Voters aren’t bothered if New Jersey’s sports betting bill contravenes federal law according to a new poll. The latest Farleigh Dickinson University PublicMind poll asked respondents whether they would be in favor of sports betting at Atlantic City casinos even if federal law forbids it. 45 percent of those that responded are still in favor whilst 38 percent are in opposition if a federal ban is in place. The number in favor grew to 58 percent when the ban was eliminated from the poll – an increase on the 53 percent that felt the same way a year ago.
Krista Jenkins, executive director of the poll and professor of political science at FDU, commented: “Although support is not overwhelming, these numbers suggest the public is cautiously behind the goal of moving forward with legalized sports betting.”
The bill is being driven by Senator Raymond Lesniak and Governor Chris Christie with the former telling GreenwichTime.com that he was far from surprised at the latest poll results.
“Since a strong majority of New Jerseyans supported the sports betting referendum I sponsored last November, I expect that support to continue throughout our fight to overturn the federal ban,” Lesniak added.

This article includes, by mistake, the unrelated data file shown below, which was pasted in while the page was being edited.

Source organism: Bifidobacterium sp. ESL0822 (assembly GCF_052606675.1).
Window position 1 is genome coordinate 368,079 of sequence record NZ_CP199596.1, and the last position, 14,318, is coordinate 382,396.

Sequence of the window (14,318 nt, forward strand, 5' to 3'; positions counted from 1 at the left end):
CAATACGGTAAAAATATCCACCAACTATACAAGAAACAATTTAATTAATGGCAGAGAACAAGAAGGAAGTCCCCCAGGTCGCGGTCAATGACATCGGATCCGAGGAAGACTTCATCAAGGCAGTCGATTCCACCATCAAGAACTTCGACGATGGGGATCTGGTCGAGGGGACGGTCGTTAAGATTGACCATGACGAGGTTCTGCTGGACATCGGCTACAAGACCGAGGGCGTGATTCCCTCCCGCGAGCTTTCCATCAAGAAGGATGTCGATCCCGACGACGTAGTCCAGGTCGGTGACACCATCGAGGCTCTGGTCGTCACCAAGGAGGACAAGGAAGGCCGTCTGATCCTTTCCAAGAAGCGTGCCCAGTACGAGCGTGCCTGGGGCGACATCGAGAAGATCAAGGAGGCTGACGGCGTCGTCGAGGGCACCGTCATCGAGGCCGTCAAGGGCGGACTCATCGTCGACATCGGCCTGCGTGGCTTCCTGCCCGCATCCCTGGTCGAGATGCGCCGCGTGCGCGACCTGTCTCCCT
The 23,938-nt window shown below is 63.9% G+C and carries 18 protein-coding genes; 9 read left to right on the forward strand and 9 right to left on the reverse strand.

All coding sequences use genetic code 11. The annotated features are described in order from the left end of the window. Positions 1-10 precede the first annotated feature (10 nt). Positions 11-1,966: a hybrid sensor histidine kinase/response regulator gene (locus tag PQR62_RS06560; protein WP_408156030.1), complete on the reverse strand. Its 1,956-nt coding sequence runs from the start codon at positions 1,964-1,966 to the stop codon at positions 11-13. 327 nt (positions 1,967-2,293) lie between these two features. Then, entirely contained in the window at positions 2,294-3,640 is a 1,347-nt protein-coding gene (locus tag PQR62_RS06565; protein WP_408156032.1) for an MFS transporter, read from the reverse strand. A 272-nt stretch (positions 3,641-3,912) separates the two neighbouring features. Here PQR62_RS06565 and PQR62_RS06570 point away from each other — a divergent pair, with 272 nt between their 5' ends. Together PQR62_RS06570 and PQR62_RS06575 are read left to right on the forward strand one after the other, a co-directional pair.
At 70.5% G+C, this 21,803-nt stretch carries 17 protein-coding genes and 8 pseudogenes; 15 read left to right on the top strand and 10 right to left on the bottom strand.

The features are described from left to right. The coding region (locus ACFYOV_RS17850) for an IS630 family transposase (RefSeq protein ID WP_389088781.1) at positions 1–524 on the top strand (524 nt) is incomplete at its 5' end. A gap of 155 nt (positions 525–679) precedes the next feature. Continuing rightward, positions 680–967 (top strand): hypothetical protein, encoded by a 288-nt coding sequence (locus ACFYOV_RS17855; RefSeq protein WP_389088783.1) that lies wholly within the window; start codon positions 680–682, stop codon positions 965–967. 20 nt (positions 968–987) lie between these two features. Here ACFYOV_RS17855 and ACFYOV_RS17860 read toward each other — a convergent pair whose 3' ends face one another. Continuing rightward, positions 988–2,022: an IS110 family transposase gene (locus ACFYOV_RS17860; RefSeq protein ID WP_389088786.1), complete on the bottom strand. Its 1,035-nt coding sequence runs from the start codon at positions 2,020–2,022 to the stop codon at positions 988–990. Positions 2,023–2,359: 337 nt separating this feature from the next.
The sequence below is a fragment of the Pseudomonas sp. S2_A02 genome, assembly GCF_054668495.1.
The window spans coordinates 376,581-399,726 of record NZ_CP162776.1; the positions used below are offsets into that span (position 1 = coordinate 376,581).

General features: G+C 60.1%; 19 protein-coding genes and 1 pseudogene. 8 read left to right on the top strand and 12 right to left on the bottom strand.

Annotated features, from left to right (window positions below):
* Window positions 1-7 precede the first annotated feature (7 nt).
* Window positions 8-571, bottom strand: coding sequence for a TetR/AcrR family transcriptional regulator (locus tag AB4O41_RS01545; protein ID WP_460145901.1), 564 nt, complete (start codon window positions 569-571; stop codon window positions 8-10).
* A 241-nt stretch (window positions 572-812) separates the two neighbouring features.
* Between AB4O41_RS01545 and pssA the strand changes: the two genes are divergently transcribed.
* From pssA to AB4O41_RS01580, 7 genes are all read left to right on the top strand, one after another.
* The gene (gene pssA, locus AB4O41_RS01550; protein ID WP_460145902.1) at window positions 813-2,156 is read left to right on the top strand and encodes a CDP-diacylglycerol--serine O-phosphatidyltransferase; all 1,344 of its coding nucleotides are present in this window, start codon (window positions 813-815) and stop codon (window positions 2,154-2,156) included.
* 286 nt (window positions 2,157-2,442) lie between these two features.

There are a number that now believe New Jersey is turning into a battleground between not just the politicians and the leagues but also the residents themselves. The professional and amateur sports leagues have been somewhat subdued since Lesniak’s latest outburst against them last week. With Lesniak, you feel, poised with a verbal tirade to combat them should they pipe up.
The main argument is still that legalized sports gambling in New Jersey, or any other new state for that matter, threatens both the character and integrity of the sports. Whether we’ll hear anything from the leagues in the meantime is unclear as they either have the playoffs coming up (MLB) or the start of a new season in the case of the NFL, NHL and NBA with the NCAA having much the same problem.
More likely is for a racetrack, such as Monmouth Park, to be granted a licence and start to offer free-play sports betting to anyone that rocks up at the track. Dennis Drazin again spoke of his excitement at the prospects legalized sports betting could bring his track and even if it’s only free-play it will provide a customer base to work with.
“I think it will create an atmosphere where a lot of people show up,” Drazin said. “It is going to increase our crowds, which will enable us to get some crossover and probably increase our concessions. There are a lot of different aspects that will keep people there throughout the day.”
It’s now down to the federal government to make a decision and we’ll then get to find out how strong a resolve New Jersey really has.